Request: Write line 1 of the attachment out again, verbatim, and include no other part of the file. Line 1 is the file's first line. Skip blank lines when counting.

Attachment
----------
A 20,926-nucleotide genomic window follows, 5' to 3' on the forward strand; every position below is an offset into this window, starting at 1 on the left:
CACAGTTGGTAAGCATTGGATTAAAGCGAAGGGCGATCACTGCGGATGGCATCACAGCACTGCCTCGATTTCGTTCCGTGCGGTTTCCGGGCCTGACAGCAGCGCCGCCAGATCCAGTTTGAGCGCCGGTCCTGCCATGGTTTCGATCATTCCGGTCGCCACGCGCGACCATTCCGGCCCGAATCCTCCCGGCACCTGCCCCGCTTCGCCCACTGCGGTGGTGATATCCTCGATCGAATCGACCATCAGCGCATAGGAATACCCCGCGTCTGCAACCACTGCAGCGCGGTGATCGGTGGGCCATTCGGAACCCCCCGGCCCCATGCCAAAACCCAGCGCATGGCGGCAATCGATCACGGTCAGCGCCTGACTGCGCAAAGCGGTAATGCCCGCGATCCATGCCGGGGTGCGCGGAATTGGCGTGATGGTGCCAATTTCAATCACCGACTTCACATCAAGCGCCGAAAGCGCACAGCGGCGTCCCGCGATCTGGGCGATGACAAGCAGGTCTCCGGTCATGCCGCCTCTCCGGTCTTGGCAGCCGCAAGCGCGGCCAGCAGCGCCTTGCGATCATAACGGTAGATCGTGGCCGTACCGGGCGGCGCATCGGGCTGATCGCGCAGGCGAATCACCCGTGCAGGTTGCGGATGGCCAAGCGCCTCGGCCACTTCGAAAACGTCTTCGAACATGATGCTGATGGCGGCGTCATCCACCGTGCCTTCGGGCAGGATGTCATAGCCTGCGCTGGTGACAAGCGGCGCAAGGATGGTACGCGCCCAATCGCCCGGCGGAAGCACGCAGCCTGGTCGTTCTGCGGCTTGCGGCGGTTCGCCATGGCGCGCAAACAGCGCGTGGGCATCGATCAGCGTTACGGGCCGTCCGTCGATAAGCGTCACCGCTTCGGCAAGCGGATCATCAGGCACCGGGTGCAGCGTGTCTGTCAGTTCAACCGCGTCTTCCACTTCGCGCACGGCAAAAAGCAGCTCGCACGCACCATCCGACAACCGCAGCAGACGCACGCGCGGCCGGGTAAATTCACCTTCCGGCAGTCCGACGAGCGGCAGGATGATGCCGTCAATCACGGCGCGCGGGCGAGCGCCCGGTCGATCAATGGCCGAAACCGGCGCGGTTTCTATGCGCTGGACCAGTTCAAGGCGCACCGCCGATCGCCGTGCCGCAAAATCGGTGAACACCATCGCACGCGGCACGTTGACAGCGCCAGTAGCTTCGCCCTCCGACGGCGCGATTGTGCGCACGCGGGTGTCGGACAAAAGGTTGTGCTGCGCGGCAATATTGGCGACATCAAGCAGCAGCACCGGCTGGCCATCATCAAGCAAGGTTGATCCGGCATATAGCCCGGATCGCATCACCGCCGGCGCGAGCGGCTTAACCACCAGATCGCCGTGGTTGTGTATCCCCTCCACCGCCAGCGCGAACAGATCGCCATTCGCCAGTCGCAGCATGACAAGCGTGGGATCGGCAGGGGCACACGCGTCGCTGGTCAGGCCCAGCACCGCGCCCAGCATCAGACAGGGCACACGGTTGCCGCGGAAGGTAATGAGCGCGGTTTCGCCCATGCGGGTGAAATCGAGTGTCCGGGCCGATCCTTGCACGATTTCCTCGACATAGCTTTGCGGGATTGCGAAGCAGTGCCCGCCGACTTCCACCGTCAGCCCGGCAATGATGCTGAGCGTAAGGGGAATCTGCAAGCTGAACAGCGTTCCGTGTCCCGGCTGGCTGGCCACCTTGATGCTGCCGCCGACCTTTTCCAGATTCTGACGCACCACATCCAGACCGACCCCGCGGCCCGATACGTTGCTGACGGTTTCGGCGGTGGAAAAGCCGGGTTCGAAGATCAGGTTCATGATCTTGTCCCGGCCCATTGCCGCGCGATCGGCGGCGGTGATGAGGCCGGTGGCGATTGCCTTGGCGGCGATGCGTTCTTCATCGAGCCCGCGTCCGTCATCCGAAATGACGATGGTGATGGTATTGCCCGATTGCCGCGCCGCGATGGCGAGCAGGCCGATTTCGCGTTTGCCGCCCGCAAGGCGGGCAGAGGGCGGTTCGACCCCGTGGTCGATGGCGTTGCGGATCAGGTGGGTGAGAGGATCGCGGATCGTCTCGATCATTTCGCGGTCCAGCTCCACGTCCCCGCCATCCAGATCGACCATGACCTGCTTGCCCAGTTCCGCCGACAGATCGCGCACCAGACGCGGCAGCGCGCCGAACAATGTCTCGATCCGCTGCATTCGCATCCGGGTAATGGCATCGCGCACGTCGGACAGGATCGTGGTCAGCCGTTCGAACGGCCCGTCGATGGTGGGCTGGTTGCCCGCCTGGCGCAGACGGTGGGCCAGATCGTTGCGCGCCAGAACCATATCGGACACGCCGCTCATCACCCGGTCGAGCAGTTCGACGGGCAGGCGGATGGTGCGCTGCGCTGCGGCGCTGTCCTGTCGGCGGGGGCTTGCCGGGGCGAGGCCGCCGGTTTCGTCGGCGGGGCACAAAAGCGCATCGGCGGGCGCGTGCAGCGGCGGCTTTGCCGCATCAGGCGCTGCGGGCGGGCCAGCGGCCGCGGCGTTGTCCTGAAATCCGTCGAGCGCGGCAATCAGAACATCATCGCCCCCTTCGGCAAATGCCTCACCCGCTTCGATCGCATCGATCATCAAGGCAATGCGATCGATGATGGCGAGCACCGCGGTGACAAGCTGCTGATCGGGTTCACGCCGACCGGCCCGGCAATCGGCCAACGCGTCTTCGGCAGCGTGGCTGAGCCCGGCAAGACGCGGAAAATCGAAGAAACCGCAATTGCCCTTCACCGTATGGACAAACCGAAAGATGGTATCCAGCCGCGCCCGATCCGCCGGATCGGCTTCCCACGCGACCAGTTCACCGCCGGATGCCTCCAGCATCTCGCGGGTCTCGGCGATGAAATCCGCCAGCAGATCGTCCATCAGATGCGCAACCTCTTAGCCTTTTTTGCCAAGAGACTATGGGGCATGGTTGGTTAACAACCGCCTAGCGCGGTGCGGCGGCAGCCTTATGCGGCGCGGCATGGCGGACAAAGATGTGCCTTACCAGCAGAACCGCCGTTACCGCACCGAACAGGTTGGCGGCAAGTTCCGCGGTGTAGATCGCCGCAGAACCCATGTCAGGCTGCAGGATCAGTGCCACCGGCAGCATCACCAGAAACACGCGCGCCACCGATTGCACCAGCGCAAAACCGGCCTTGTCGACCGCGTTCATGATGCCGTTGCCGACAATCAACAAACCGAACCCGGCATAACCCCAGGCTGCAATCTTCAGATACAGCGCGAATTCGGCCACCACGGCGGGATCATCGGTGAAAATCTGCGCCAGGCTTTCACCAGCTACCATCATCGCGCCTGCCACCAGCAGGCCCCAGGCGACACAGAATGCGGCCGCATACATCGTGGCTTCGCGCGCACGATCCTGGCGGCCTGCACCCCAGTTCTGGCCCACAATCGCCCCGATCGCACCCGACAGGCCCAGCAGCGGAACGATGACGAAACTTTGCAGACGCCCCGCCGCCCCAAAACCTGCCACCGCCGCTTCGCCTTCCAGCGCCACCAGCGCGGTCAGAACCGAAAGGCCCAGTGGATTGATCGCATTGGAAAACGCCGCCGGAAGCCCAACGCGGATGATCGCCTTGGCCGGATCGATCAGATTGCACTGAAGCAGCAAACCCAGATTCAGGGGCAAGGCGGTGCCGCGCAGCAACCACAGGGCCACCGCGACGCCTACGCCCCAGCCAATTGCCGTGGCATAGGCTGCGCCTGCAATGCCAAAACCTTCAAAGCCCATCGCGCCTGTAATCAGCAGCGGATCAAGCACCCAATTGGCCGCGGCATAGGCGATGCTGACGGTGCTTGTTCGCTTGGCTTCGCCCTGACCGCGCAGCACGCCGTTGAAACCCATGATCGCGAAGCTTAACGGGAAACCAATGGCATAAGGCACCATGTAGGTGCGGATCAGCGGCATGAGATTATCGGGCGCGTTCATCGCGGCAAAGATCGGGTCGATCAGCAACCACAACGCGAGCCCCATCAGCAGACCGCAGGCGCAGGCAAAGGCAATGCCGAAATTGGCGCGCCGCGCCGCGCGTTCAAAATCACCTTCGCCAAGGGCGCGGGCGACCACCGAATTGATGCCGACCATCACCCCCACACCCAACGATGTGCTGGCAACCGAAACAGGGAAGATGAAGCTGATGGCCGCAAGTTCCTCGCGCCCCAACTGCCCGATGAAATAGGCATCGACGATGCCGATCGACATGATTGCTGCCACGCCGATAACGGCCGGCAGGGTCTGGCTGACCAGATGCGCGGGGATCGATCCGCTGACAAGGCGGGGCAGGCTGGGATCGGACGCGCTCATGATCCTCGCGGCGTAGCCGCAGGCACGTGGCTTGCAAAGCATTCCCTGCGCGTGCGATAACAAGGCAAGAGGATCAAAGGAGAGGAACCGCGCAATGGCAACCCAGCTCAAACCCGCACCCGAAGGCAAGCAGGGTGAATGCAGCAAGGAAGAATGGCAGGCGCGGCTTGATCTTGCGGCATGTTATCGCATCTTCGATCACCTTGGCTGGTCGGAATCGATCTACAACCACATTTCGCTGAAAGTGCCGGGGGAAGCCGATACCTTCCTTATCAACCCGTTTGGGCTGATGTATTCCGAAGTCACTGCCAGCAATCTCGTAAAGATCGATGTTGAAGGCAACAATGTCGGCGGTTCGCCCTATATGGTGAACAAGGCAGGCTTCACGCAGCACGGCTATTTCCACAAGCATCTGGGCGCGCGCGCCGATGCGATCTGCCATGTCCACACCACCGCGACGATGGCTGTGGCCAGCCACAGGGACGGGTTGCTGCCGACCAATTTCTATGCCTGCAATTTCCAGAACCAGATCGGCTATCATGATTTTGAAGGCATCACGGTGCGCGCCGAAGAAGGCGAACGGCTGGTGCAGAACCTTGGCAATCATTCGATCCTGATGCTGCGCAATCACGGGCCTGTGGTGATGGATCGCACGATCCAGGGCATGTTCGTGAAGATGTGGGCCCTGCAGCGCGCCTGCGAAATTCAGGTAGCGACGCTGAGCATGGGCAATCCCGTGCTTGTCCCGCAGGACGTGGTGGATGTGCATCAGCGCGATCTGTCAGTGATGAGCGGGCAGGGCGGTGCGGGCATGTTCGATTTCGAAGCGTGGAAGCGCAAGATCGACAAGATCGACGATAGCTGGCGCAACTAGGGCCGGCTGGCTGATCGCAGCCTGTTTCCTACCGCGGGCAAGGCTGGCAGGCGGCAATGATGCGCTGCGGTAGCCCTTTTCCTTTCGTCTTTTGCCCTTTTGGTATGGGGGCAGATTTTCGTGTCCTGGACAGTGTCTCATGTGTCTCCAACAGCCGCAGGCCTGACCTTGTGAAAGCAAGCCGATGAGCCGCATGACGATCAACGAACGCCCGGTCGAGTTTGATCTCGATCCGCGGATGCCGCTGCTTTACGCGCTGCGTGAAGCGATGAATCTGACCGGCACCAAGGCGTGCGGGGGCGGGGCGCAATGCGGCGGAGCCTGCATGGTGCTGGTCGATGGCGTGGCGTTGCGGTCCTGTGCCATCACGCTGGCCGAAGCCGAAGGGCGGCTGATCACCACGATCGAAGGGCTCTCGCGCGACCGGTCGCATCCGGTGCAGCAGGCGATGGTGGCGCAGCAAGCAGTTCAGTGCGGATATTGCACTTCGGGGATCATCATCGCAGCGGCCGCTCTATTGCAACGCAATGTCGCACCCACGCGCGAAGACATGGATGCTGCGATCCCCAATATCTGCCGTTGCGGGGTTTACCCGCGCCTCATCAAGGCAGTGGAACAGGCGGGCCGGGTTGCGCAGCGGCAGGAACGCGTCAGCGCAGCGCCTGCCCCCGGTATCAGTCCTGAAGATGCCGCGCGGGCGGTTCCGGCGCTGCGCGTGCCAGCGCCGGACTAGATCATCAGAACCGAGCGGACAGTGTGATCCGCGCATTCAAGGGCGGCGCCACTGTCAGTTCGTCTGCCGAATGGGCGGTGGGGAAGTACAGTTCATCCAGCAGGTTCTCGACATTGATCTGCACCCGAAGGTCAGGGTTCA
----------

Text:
A 20,926-nucleotide genomic window follows, 5' to 3' on the forward strand; every position below is an offset into this window, starting at 1 on the left: